Jeffrey Archer
Jeffrey Archer Image Credit: AP Photo

Jeffrey Archer has just finished an hour-long talk at the Emirates Airline Festival of Literature when I corner him for an interview. Dressed in a white shirt with blue pin stripes, a pair of charcoal grey trousers and a smart dark grey jacket, he has a genial air around him and although he fielded a number of queries from his fans at the end of his session, the 82-year-old bestselling author is ready for an exclusive chat. After a firm handshake, he politely offers me a seat before he sits down cross legged beside me, an air of quiet certainty about him.

A former politician, Sir Jeffrey Archer, who served five years in the House of Commons and 30 years in the House of Lords, turned to writing in 1974 when he released his first book Not a Penny More, Not a Penny Less. The only author to become a bestseller in non-fiction, fiction and short stories, Archer’s books have been published in over 114 countries and sold more than 320 million copies during his 40-year writing career.

The beginning though was not easy.

‘I was a member of the Parliament. I had to leave because I was in debt. I wrote my first book – Not a Penny More, Not a Penny Less. It was a struggle to get it through; it was turned down by 14 publishers and only sold 3,000 copies in hardback. It has now sold 25 million paperback copies, but that has taken 40 years,’ points out the author who greatly adores R K Narayan’s work and believes that Malgudi Days is a work of genius.

However, it was his Kane and Abel that changed his life overnight.

The book was number one on The New York Times bestseller list and sold 47 million copies. ‘It changed my life and remains one of the bestselling books in the world- read by over 100 million people,’ he adds.

Attention to detail

How does he feel to have topped the bestseller list? ‘I feel very privileged, very lucky, aware that I have a simple gift to tell a story and lucky that millions of people have wanted to read those stories,’ he says.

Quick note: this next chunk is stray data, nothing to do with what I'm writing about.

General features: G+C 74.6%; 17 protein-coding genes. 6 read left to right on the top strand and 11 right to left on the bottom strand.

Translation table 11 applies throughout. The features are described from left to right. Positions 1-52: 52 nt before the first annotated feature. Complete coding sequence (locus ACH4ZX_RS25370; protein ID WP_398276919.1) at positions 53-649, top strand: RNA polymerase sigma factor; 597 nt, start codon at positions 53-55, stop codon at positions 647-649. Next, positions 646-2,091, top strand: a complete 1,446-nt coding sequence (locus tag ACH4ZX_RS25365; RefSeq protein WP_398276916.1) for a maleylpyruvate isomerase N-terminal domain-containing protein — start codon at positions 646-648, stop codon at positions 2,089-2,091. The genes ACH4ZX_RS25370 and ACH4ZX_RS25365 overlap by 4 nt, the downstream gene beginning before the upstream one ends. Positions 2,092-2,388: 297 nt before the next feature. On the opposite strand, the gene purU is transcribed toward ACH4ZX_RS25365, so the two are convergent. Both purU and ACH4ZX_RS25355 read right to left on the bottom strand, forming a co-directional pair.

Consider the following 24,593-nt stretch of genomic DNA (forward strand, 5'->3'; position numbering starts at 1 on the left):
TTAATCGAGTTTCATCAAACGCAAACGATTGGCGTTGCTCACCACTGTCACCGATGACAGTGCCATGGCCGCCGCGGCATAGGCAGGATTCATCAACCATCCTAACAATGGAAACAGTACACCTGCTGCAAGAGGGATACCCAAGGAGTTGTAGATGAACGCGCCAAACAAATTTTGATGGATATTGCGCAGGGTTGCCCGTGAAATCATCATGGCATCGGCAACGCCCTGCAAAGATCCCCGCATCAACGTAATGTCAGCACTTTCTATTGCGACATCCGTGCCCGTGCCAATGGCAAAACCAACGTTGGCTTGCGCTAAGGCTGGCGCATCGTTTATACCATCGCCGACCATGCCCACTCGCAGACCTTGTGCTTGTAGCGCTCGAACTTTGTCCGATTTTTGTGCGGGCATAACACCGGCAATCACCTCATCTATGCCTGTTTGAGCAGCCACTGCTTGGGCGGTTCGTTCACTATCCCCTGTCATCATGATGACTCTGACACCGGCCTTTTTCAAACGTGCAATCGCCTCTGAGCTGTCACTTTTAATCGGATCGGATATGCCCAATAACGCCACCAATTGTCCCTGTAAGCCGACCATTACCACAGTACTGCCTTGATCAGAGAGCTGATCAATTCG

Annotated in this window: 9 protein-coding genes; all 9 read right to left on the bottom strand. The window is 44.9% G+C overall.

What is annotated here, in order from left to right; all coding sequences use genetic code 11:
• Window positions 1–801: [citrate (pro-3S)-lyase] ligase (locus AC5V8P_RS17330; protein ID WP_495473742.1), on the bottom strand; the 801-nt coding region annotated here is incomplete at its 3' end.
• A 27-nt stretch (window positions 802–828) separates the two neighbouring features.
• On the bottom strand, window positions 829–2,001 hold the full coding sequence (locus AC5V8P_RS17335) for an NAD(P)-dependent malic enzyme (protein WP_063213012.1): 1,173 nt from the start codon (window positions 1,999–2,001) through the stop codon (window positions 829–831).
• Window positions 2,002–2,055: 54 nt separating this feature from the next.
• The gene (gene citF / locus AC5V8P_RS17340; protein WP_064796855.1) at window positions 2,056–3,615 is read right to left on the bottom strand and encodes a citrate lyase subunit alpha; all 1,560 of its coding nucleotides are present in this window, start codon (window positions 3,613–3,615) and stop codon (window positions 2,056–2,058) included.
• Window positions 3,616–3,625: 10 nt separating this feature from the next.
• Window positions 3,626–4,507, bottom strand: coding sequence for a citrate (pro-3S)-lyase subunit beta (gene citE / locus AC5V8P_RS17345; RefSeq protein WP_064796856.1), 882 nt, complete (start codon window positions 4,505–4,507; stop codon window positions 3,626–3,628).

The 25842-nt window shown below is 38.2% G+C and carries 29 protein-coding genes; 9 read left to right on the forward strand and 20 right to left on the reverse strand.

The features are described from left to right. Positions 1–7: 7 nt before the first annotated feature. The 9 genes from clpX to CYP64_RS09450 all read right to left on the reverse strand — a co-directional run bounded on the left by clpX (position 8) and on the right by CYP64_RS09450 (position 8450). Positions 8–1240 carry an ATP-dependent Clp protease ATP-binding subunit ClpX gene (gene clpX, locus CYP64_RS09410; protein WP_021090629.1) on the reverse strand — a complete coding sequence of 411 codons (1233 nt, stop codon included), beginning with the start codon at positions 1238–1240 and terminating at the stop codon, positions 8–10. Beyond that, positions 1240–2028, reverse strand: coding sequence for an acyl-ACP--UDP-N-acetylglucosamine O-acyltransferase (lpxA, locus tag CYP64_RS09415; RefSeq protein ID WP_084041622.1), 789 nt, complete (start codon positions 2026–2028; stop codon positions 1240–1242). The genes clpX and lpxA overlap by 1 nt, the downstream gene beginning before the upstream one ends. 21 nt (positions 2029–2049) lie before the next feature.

An author who pays a lot of attention to detail making his characters so life-like they almost spring out from the pages, I am curious to know what inspires his stories and characters.

Jeffrey Archer 2
Every writer has habits. I am very keen to keep hours,' says Jeffrey Archer

‘I have an interesting life and have met fascinating people. I keep my eyes open all the time for incidence, for sentences, for human beings and they creep into my books. I regularly combine anything that I feel can let an insight for other people.’

‘In Clifton Chronicles, Harry goes from a boy in Bristol right through to being an author. He is married to a woman, very much based on Mary, who goes to the House of Lords,’ he explains, beaming with pride as he speaks about his wife, Dame Mary Archer, a British scientist and the Chair of the Science Museum Board of Trustees.

At 82 years of age, the author clearly enjoys writing. ‘If you don’t enjoy doing something, don’t do it,’ he advises before admitting that Prisoner of Birth and Paths of Glory are his favourites among the series of about 48 published books. He is also sentimental about Not a Penny More, Not a Penny Less.

Known to churn out at least one bestseller every year Jeffrey lists the reason for being so prolific to his sense of discipline. ‘Every writer has habits. I am very keen to keep hours. My desk overlooking the Bay of Palma is carefully laid out, I do not like anything out of place.’

He writes in two-hour slots from 6am to 8pm with two-hour breaks in between.

‘One book a year probably takes 1,000 hours. You follow this routine, always. It is what is needed.’